The American Rescue Plan, the latest in a series of federal relief packages, aims to rebuild America in the midst of dual health and economic crises. President Biden signed the $1.9 trillion package into law Thursday, March 11th, after it passed Congress without a single Republican vote.
The package brings critical and timely relief when many in our country are suffering from food and housing insecurity, mass unemployment, and lack of affordable health care. Key provisions of the plan aimed at helping workers and families ride out the remainder of the pandemic include extended unemployment payments (previously set to expire on March 14), $1,400 stimulus checks to low- and moderate-income people, and a child tax credit that will lift millions of children out of poverty. Notably, lawmakers were not able to negotiate a much needed increase in the federal minimum wage, which would have helped 32 million low-wage workers and would have benefited women of all races, and Black and Latino men in particular.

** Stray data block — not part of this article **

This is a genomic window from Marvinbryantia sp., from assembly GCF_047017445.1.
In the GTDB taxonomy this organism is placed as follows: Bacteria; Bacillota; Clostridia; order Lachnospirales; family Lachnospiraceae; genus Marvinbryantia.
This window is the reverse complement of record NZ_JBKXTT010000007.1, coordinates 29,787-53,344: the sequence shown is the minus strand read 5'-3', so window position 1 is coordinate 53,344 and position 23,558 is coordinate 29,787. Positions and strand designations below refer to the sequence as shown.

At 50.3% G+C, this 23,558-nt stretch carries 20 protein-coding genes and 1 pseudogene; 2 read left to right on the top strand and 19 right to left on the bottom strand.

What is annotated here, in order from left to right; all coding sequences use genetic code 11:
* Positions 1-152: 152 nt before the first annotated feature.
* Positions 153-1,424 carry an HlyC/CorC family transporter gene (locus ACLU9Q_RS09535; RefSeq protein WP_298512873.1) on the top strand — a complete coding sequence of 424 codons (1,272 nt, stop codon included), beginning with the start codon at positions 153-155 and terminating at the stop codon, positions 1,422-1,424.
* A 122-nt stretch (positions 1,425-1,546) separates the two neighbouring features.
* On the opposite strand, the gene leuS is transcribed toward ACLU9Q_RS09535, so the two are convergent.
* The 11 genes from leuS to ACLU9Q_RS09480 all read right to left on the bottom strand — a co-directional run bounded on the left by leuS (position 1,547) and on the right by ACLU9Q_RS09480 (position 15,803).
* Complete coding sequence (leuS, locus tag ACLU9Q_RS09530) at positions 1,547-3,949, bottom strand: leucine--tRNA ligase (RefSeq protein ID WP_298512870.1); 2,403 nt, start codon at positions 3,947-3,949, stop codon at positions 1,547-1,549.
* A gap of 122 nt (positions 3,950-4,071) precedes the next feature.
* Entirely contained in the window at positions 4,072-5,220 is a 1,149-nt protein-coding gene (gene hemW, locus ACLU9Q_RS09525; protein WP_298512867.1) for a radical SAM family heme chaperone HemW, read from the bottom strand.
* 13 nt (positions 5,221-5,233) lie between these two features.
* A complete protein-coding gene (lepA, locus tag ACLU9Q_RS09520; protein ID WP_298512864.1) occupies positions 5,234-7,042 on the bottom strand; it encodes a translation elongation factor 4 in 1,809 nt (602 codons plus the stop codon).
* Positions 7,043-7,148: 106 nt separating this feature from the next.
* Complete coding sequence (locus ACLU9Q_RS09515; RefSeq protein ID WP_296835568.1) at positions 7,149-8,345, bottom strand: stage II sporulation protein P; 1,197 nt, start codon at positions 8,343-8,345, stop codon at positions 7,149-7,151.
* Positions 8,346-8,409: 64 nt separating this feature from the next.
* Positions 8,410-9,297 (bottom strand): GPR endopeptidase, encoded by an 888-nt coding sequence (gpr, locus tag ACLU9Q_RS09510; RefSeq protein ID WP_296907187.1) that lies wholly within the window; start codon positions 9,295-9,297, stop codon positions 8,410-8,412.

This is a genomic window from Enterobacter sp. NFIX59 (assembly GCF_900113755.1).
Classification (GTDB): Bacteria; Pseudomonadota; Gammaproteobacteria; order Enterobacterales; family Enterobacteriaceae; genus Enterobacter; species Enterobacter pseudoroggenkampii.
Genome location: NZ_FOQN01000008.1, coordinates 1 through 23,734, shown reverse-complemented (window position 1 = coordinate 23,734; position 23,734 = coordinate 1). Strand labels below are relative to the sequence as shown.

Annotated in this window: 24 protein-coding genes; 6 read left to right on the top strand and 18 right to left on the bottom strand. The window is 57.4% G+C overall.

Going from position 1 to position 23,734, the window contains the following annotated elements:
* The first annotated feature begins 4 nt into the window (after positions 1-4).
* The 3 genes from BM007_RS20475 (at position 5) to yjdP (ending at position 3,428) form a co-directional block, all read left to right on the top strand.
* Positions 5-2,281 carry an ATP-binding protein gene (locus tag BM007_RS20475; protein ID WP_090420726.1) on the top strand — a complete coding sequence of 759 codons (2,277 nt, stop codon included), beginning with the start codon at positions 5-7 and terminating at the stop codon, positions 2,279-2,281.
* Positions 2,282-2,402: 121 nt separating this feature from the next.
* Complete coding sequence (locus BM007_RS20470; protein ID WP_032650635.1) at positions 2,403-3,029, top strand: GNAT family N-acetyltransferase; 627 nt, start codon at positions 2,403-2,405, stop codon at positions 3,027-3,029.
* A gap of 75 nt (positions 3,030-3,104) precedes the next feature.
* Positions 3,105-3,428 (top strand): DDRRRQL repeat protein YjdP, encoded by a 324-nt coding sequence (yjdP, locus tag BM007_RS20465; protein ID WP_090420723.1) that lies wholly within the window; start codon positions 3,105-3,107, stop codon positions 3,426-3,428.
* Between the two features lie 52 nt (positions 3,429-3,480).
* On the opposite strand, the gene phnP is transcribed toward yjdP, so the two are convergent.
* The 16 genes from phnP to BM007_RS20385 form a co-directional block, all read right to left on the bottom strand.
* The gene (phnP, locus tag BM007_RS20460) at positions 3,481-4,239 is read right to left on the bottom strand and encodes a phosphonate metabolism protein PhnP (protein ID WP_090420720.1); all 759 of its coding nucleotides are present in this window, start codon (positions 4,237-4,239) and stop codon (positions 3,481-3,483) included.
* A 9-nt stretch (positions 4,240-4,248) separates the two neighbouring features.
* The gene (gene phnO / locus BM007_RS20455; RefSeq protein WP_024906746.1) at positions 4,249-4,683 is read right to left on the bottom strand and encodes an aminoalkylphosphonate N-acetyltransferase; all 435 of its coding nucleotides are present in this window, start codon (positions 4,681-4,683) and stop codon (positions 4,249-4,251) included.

How the American Rescue Plan Improves Health Care Affordability
The American Rescue Plan is a tremendous step forward in building back a more equitable economy. The health care provisions of the package represent the single biggest federal action to improve health care affordability since the passage of the Patient Protection & Affordable Care Act (ACA or Obamacare) in 2010.
According to Congressional Budget Office estimates, the legislation is expected to reduce the number of uninsured people by 1.3 million in 2022. The bill does this in a number of ways, the most significant being the expansion of health care premium subsidies. Changes include:
Expanding Health Insurance Premium Subsidies
People who buy coverage through state and federal marketplaces are currently eligible for premium subsidies if they earn between 100-400 percent of the federal poverty level ($12,880-$51,520 for an individual), so that most people who earn under 400% of FPL spend no more than 10% of their income on premiums. From 2020-2022, the federal package will: